Scott Wilhite, creator of the Feed Your Happy app, and author of The 7 Core Skills of Everyday Happiness: Scientifically Proven Skills for a Happier, More Meaningful Life, suggests creating a year of fortunate moments. “Develop a habit of recognizing what’s going right in your life,” he says. “Keep a stack of notecards or strips of paper in the kitchen where each day you can write something fortunate that happened that day. This will develop healthy thought patterns of looking for and expecting good things to happen.” Wilhite suggests to store all the moments in a clear, plastic box or jar, and then at the close of the year enjoy an end-of-the-year review party as you read through your tiny triumphs. “Positive moments add up,” he adds.


Learn to play an instrument

Add some music to your life in 2018 and explore your creative side. “From creativity, patience, and teamwork to confidence and critical thinking, learning to play an instrument builds life and professional skills like no other activity,” says Lana Albright with Reverb Lessons in Chicago. “Beyond the cognitive benefits of music—of which there are many—it’s fun! Studies show that playing an instrument lowers your heart rate and blood pressure, makes you feel more relaxed, and helps you connect with others. There’s also an immense sense of fulfillment and pride that comes with mastering a new or difficult song.” She says no matter your age, learning an instrument is easier than ever. “Many local instrument shops offer group lessons, where you can learn to play in a relaxed environment and meet new people. If you prefer one-on-one lessons, Reverb Lessons connects you with an instructor who works around your schedule and is willing to meet you at your home or connect with you virtually.”


Cherish your alone time

Steve Siebold, author of 177 Mental Toughness Secrets of The World Class, says the best resolution to make this year your happiest yet is to make more time for yourself. “It sounds easy enough, but in our fast-paced and hectic lives, we tend to neglect number-one when we have too much going on,” Siebold says. “Human beings need a rest and recovery strategy. The simplest way to do this is to commit to 20 to 30 minutes of solitude each day.” When you put aside all the excess cognition, the result is clarity, creativity, and a renewed sense of purpose, Siebold says. “You’re going to love the way you feel and you’re going to be a lot more productive.” Here are New Year’s resolutions that are impossible to stick to.


Commit to your wellness and fitness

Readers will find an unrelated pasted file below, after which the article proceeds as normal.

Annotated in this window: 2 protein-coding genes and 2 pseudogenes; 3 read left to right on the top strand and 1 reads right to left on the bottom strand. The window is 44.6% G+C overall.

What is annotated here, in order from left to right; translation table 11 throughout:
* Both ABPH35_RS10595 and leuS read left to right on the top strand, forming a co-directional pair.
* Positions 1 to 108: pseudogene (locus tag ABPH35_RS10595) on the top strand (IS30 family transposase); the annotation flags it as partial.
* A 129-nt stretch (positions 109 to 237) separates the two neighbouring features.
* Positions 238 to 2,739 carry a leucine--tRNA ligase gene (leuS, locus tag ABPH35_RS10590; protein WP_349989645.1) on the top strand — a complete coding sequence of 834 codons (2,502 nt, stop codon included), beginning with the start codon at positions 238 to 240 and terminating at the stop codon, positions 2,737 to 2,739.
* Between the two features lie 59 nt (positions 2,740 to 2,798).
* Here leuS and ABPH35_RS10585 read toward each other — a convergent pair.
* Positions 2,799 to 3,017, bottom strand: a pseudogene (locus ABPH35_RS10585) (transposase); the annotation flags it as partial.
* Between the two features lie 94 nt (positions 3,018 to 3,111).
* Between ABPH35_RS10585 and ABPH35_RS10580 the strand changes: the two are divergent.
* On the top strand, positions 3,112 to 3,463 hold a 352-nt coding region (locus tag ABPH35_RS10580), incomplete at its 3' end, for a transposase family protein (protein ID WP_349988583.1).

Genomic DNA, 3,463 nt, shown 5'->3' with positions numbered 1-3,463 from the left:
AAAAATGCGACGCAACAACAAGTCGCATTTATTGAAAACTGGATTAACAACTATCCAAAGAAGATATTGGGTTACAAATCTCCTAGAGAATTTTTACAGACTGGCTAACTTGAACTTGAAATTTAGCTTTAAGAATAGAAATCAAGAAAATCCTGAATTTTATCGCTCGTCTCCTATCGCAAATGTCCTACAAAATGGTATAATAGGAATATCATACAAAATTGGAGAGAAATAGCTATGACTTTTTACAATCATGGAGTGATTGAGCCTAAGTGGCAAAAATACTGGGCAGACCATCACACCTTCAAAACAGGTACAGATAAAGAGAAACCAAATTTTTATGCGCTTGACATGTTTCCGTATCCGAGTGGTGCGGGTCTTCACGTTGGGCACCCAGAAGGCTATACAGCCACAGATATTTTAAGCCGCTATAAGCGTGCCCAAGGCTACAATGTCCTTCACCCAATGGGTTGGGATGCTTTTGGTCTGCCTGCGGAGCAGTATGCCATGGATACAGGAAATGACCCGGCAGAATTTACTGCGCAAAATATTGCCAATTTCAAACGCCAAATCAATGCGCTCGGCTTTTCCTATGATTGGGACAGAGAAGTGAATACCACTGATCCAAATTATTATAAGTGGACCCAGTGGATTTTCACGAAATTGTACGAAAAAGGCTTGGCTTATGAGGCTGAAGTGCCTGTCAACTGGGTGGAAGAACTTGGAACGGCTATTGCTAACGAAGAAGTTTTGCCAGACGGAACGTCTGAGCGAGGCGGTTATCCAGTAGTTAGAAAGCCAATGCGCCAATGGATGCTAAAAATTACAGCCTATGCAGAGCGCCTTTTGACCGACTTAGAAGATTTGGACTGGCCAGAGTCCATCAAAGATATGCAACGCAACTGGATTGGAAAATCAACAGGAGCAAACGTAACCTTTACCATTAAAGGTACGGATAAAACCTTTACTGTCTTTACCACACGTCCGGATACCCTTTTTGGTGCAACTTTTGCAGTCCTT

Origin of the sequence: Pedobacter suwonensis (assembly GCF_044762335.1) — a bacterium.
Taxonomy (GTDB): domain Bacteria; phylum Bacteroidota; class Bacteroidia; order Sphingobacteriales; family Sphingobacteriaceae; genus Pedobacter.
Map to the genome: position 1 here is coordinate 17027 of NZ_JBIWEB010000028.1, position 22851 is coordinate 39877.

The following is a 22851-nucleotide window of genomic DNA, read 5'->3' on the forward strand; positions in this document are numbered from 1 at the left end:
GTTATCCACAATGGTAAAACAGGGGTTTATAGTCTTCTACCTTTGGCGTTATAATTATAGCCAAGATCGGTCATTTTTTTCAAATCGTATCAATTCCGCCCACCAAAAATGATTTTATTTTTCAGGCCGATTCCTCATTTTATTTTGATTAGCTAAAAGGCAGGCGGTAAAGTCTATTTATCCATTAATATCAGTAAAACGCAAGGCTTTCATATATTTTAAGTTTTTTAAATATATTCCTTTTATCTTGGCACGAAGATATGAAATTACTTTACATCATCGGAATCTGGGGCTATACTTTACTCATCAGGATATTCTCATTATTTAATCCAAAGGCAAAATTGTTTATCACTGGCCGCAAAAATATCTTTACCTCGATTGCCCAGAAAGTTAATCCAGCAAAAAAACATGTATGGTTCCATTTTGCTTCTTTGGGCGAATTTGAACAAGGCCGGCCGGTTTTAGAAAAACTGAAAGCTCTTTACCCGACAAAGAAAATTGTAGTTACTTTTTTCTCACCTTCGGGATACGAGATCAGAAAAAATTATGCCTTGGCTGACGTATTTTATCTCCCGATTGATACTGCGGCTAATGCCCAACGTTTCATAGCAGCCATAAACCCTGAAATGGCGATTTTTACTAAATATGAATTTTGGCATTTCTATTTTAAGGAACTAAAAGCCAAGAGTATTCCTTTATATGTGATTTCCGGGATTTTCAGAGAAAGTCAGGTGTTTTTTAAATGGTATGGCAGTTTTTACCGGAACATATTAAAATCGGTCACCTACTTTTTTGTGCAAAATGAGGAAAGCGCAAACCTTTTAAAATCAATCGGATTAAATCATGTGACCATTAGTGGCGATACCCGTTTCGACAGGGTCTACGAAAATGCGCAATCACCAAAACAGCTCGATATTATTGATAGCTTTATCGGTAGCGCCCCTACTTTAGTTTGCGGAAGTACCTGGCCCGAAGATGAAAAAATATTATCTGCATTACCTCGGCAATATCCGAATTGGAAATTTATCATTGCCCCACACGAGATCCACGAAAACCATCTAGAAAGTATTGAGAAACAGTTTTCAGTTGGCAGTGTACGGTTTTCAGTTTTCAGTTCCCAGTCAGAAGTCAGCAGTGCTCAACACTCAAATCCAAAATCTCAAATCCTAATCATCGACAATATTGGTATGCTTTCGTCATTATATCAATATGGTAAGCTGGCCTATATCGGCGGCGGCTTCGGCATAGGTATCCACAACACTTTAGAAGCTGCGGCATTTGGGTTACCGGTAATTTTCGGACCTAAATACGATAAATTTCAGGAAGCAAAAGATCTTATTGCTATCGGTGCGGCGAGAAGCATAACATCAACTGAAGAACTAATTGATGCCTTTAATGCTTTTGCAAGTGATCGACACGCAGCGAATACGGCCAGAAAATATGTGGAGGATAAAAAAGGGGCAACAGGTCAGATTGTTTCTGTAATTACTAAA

Setting challenging, obtainable goals, and be specific with time limits, says Cindy Wasilewski, fitness manager at The Lodge at Woodloch, a destination spa resort in Hawley, Pennsylvania. “Track your progress,” she says. “Find the best time or group fitness class that fits your schedule. You’ll meet a network of people that have similar fitness routines and the same workout schedule. The more the merrier.” Another tip, while you exercise listen to music that motivates you. “Dancing is a great way to express yourself, get active,” Wasilewski says.


Take control of your finances

After the holiday season, you may be facing debt or may want to put a plan in place to start saving for a big purchase in 2018. Michelle Brownstein, CFP at Personal Capital, in the San Francisco Bay area suggests that to kick off 2018 and get to financial success, the first step is to do a 30-day money cleanse. “Make a budget, review your accounts, and stick to a plan and you’ll find financial happiness,” she says.


Love your children unconditionally

Parents shouldn’t doubt or try to change their children’s identities, no matter what. That means letting your child embrace a love of sports if you’re an intellectual, encouraging whichever career they choose even if it’s not the family business, and accepting their sexual identity. “If parents have trouble accepting their child’s sexual orientation, they should consult a therapist, gay co-worker, or a trusted, positive friend to resolve issues,” says Wesley C. Davidson, co-author of When Your Child Is Gay: What You Need To Know. “Love your children unconditionally and tell them they will be supported.”


Stop keeping score in your relationships

Relationships aren’t competitions—nobody wins unless everybody wins, says Donna Cameron, founder of A Year of Living Kindly. “Does it really matter who called who last or whose ‘turn’ it is to host dinner? When we keep score in our relationships, joy vanishes. Letting go of mental tallies and ledgers frees our minds from resentment, grudges and disappointments,” she says. Next, check out the ways to make your New Year’s resolutions stick in 2019.

Reader's Digest
Originally Published in Reader's Digest